HB 1210—Gun Safe Sales Tax Exemption
Would exempt the purchase of biometric and dial-locking gun safes under $1000 from state sales tax, encouraging safe storage of firearms.
Del. Filler-Corn Receives the Jobs for America’s Graduates’ National Network Leadership Award
White Oaks Hosts “Bring Your Veteran to Breakfast”
Delegate Filler-Corn Addresses Student Leadership Conference
Del. Filler-Corn’s ‘CARE Act’ Passes the House
Del. Eileen Filler-Corn’s (D–41) HB 1413 passed the full House of Delegates on Tuesday, Feb. 3, 2015. HB 1413 or the “CARE Act” addresses the important role of the informal and family caregivers and improved communication with them and medical providers. Specifically, the bill looks to improve healthcare and reduce preventable hospital revisits by having hospitals formally acknowledge a patient’s family caregiver at the time of admission and provide critical home care instruction before discharge.
Eileen Filler-Corn Holds First Mid-Session Office Hours in Springfield
Filler-Corn Announces Legislative Agenda
You can watch news coverage here.
Workshop Promotes Science Education
Governor Terry McAuliffe and Virginia Secretary of Veterans and Defense Affairs, Admiral John Harvey held a special ceremony to sign into law several pieces of legislation affecting the military community. Over ten pieces of legislation were signed into law during a ceremony held in Norfolk, Va. right outside of the USS Wisconsin. These pieces of legislation were passed during the 2014 General Assembly and took effect July 1.
Del. Filler-Corn Appointed to State Commission on Intergovernmental Cooperation
"My personal and professional experience gives me great insight into intergovernmental relationships as well as between the Commonwealth and the federal government. I can use this experience to promote the Commonwealth and increase our standing as one of the best managed states” said Filler-Corn.
Del. Filler-Corn passes legislation to help constituent homeowners’ associations.
Del. Eileen Filler-Corn (D-41), working with constituents, has spearheaded legislation aimed at helping many residents of her district and across Virginia. The 41st District contains several self-managed homeowners’ associations, made up of volunteers in the community working in the best interests of their shared neighborhood.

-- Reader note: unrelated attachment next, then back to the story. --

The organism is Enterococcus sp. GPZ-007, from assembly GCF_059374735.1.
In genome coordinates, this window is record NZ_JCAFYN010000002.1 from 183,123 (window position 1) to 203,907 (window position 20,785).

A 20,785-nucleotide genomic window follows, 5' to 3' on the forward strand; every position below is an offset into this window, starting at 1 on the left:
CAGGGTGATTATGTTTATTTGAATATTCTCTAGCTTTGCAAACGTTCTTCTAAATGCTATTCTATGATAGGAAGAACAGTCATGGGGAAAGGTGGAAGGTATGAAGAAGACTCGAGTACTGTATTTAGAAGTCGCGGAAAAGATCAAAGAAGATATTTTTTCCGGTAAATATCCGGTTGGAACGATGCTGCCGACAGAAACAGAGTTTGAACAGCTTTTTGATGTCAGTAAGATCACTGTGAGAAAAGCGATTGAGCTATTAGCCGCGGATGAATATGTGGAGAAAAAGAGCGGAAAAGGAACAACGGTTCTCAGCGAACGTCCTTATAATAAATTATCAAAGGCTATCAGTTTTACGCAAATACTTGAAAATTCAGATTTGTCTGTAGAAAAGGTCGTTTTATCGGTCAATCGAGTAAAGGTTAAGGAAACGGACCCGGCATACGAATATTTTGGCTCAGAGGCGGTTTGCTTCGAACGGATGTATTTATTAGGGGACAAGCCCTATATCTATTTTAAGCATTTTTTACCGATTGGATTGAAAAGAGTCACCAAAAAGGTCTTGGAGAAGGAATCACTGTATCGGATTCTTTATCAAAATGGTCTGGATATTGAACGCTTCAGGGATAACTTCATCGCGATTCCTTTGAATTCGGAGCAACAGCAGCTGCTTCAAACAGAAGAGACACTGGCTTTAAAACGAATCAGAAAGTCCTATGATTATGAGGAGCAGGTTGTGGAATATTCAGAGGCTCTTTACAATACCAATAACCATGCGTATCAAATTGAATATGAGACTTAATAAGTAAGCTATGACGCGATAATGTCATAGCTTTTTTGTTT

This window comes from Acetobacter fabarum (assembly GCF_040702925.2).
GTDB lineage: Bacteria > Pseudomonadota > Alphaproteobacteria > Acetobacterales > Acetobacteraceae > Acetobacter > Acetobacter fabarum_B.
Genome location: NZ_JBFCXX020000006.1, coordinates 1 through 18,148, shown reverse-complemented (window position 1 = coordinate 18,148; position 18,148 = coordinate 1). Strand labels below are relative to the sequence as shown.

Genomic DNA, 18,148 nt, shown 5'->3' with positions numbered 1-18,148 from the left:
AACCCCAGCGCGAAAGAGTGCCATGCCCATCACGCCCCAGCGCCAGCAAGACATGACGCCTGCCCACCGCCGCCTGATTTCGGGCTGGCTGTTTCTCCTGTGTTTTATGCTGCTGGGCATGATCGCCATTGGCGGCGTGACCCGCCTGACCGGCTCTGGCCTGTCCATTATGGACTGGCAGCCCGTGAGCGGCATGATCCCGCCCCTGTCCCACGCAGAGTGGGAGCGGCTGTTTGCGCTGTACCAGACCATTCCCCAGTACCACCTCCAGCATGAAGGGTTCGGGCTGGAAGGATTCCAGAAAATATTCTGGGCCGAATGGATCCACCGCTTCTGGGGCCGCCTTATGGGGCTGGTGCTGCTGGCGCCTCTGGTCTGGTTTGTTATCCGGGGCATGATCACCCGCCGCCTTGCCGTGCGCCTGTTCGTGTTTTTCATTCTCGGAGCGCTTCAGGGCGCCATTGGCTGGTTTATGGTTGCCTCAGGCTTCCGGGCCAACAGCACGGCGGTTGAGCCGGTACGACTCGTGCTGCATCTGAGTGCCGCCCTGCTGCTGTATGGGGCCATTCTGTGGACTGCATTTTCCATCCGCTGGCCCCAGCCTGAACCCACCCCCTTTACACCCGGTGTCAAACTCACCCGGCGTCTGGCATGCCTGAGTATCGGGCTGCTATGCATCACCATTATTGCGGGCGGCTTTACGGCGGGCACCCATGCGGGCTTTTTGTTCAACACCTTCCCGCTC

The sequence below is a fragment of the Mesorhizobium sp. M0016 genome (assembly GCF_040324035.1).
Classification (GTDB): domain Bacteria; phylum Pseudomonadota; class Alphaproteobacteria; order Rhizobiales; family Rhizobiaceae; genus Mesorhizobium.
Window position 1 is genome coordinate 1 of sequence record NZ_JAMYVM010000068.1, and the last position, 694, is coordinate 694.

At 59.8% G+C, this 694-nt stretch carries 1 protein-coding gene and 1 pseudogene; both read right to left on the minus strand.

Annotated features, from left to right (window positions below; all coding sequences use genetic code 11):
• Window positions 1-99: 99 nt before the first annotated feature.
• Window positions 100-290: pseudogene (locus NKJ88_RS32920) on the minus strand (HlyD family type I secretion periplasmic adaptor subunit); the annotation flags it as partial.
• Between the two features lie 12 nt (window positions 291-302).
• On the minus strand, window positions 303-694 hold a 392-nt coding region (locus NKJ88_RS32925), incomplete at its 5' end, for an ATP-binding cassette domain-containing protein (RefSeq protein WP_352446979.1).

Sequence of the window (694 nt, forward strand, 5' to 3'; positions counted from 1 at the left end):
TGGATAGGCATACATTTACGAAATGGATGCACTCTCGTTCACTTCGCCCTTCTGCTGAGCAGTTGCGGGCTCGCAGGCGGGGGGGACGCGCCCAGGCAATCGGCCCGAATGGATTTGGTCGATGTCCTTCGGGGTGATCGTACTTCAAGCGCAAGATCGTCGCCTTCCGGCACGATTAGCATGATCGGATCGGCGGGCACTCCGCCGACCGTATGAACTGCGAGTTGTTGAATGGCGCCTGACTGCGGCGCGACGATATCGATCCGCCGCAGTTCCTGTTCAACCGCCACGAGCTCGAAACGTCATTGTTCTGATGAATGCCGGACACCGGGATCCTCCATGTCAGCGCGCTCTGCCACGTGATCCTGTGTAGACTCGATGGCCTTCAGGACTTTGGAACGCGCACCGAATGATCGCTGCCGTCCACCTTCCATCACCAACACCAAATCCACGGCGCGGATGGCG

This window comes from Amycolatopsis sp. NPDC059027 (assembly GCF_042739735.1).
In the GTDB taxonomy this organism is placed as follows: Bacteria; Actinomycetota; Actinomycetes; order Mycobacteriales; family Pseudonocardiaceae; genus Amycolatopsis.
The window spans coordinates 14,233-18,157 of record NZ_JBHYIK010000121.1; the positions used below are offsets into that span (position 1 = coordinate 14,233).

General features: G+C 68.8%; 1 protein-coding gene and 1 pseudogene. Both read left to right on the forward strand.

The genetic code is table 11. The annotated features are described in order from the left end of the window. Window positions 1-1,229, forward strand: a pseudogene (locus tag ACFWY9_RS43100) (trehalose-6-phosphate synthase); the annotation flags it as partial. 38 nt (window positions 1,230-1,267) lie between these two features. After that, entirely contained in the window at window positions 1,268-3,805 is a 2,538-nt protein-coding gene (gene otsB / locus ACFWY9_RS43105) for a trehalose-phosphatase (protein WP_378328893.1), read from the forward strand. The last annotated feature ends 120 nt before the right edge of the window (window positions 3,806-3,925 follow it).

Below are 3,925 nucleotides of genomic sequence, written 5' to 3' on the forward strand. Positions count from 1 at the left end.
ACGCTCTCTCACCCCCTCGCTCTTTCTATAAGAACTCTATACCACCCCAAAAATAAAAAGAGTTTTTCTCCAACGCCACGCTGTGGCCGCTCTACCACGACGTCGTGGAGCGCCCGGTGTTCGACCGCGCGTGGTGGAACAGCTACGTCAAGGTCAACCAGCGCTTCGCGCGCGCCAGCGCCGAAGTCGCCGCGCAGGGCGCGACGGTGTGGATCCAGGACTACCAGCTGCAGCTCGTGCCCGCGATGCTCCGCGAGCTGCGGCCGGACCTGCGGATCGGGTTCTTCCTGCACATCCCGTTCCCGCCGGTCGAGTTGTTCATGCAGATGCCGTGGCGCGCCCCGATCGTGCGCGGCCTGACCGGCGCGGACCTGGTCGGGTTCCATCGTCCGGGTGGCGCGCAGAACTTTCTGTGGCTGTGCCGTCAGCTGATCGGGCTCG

House Bill 1247, aimed at reducing burdensome red tape for military spouses, has passed the House of Delegates and Senate with unanimous bipartisan support and now awaits signature from the Governor. Sponsored by Delegate Eileen Filler-Corn (41st District) and supported by the Administration, HB 1247 would require the Department of Professional and Occupational Regulation to expedite the review process for temporary licenses from 30 to 20 days for military spouses that already hold the equivalent license in another state.
“Our military servicemen and servicewomen sacrifice so much for their country every single day. Many military spouses are often forced to leave successful careers behind and face excessive red tape preventing them from resettling in their chosen profession upon relocation. This bill aims to ease that burden.”
Virginia currently employs the second highest number of active-duty military out of the 50 states. A wide variety of professionals are required to have state-issued licenses in order to work in their field. This bill affects everyone from realtors, barbers, accountants, to construction workers.
“Every day that military spouses must wait to receive a license for a profession that they are already approved to practice in another state is another day that they are unable to earn income, support their family, and contribute to Virginia’s economy” said Filler-Corn. “This bill will reduce the time it takes for military spouses to receive temporary licenses for their professions, thereby dramatically reducing their financial and emotional burdens.”
Eileen Filler-Corn meets constituents over bagels and coffee
Legislation was introduced by Northern Virginia lawmakers Delegate Scott Surovell and Delegate Eileen Filler-Corn.
Posted by Mary Ann Barton (Editor) , February 07, 2014
The Virginia House of Delegates has voted 95-0 in favor of legislation to freeze the credit of minors to protect them from predatory credit card offers and identity theft.
Identity theft of children is a growing problem in the United States. Identity theft affects 30 million Americans, and approximately 500,000 of those cases are young people. Identity thieves increasingly target children because nobody generally discovers their actions until years later when a child becomes an adult, so that number is likely underreported.
This legislation would make Virginia one of the first states to adopt a minor credit freeze law, allowing a parent to freeze the credit of a child so that no person can seek credit under their name.
Surovell introduced legislation after his children, ages 13 and 11, received credit card solicitations in the mail.
“This is a major step for consumer protection in Virginia,” said Surovell. “Credit card companies should not be soliciting business from eleven year-old children and creating opportunities for identity thieves.”